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  In this Article
  Futuristics
  Risk Homeostasis
  Automation Bias
  Uniquely Human
  Cobotics
   References
   Article Tables

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Table of Contents    
LETTER TO EDITOR
Year : 2019  |  Volume : 67  |  Issue : 6  |  Page : 1549-1550

Risk Homeostasis and Automation Bias in Neurosurgery


Department of Neurosurgery, Sree Chitra Tirunal Institute for Medical Sciences and Technology, Trivandrum, Kerala, India

Date of Web Publication20-Dec-2019

Correspondence Address:
Dr. George C Vilanilam
Department of Neurosurgery, Sree Chitra Tirunal Institute for Medical Sciences and Technology, Trivandrum - 695 011, Kerala
India
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Source of Support: None, Conflict of Interest: None


DOI: 10.4103/0028-3886.273643

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How to cite this article:
Vilanilam GC, Rajasekar G. Risk Homeostasis and Automation Bias in Neurosurgery. Neurol India 2019;67:1549-50

How to cite this URL:
Vilanilam GC, Rajasekar G. Risk Homeostasis and Automation Bias in Neurosurgery. Neurol India [serial online] 2019 [cited 2020 May 31];67:1549-50. Available from: http://www.neurologyindia.com/text.asp?2019/67/6/1549/273643




Sir,

There will be fewer and fewer jobs that a robot cannot do better.”

Elon Musk

A sense of awe with a tinge of worry was instilled in our minds by Ganpathy et al.'s review article [1] on the future impact of artificial intelligence (AI) in neurosciences. The fear of losing our jobs to artificially intelligent robots made us lose some sleep till we gathered our senses and decided to examine this prospective threat more objectively.


  Futuristics Top


Future science predictions are often based on current scientific trend analysis, pragmatic possibilities and intelligent guesswork. Ganapathy et al.'s futuristic thinking [1] states that humankind is in a transition phase with regard to the impact of AI in the neurosciences. However, it is still too early to predict if AI would have a positive impact on patient outcomes. Yet, the risk of the robot ousting the surgeon at his skilled occupation is a risk too significant to ignore. Stereotactic depth electrode implantation, deep brain stimulation and biopsies have already seen the advent of the neurosurgical robot. Narrow spaces and critical structures make neurosurgical robotic access more challenging than other surgical specialities.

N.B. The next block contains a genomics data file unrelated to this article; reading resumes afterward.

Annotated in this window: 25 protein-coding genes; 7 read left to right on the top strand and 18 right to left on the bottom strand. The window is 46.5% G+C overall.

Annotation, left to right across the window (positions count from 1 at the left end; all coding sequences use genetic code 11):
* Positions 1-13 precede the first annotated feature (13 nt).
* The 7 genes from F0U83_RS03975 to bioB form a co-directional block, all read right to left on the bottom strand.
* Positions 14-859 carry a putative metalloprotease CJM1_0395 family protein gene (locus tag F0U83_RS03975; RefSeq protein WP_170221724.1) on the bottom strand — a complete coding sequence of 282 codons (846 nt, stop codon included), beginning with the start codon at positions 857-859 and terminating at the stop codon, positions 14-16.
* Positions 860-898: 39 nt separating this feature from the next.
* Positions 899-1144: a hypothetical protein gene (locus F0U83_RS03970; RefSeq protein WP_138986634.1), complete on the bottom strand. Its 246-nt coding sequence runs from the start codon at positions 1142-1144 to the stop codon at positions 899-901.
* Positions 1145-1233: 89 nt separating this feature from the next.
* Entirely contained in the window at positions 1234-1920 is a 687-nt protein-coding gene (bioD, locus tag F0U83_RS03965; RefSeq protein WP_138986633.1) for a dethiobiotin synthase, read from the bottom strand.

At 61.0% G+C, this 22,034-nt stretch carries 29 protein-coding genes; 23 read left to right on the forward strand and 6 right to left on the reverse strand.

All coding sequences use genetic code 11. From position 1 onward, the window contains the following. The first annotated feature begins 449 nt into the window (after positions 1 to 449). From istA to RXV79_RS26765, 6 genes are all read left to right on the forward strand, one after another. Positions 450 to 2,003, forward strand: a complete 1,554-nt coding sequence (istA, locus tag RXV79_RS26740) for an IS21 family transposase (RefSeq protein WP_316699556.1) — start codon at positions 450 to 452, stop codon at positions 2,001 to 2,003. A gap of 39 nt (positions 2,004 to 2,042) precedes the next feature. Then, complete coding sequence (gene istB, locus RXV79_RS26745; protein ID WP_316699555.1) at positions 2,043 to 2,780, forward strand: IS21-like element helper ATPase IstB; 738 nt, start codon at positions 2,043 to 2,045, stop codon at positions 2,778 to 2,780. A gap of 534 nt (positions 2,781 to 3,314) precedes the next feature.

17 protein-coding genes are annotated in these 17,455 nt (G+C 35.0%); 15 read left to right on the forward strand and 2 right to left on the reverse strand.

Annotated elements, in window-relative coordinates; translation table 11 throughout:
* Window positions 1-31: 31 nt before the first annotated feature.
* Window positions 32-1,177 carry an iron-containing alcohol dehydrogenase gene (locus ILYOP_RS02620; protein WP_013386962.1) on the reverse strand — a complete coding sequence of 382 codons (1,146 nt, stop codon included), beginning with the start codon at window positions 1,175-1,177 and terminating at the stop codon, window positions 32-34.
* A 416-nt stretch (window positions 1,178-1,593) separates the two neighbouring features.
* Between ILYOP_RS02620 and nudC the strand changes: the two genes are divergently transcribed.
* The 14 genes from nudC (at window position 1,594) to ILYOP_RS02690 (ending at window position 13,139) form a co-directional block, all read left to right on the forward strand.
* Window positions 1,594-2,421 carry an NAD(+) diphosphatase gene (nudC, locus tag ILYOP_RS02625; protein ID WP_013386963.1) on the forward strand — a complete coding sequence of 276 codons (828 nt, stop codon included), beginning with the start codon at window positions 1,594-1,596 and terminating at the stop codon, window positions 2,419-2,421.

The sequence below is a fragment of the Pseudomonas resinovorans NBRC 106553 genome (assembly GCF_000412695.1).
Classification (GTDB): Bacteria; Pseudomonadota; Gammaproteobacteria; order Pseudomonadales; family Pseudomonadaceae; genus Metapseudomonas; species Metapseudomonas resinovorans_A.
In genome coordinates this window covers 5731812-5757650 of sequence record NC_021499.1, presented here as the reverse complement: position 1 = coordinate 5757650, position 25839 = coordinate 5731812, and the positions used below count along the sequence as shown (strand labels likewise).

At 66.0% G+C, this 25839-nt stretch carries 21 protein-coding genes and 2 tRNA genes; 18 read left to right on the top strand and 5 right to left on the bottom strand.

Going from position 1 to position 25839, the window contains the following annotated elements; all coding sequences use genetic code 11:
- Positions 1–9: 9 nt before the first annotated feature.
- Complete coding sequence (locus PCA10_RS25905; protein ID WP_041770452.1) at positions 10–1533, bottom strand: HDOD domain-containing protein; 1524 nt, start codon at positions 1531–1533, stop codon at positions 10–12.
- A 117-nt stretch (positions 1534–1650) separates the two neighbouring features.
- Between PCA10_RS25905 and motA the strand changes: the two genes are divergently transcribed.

Risk Homeostasis Top


The Risk Homeostasis Theory (RHT) proposed by Gerald Wilde has an important role in risk reduction especially in complex multifactorial operations like neurosurgery. The concept was first proposed with reference to road traffic accidents, but it can be extrapolated to surgical adverse events as well.[2] It states that the greater the level of perceived risk, road accidents decrease correspondingly. Thus, when road safety engineering measures are introduced, they may not translate into a lower accident rate, as drivers now tend to take greater risks.

Similarly, automated neurosurgery led by AI may also create a culture of throwing caution to the winds and a depreciation of the risk factors. An increased adverse event rate could be a natural fallout of the same. The recent case of a robotic cardiac surgical procedure gone awry is a clear case of misjudgment of the level of perceived risks and overreliance on automation.[3]


  Automation Bias Top


Neurosurgical operations present a complex heterogeneity that calls for innovative and creative solutions. Over automation can lead to boredom, lack of innovation, complacency and above all more accidents.[2] When there is too much trust placed on the infallibility of AI either in diagnosis or planning of a therapeutic intervention, there is always a risk of healthcare providers lowering their guard in every step of the process due to a decreased perceived risk. Neurosurgical tasks call for eternal vigilance, caution and calculated risks. The inclusion of AI and machine learning at each step should be deeply thought about before implementation as the standard of care. Caution and care most diligently exercised while dealing with surgical operations of the delicate brain should not lapse at all when surgical automation makes matters easier.[4]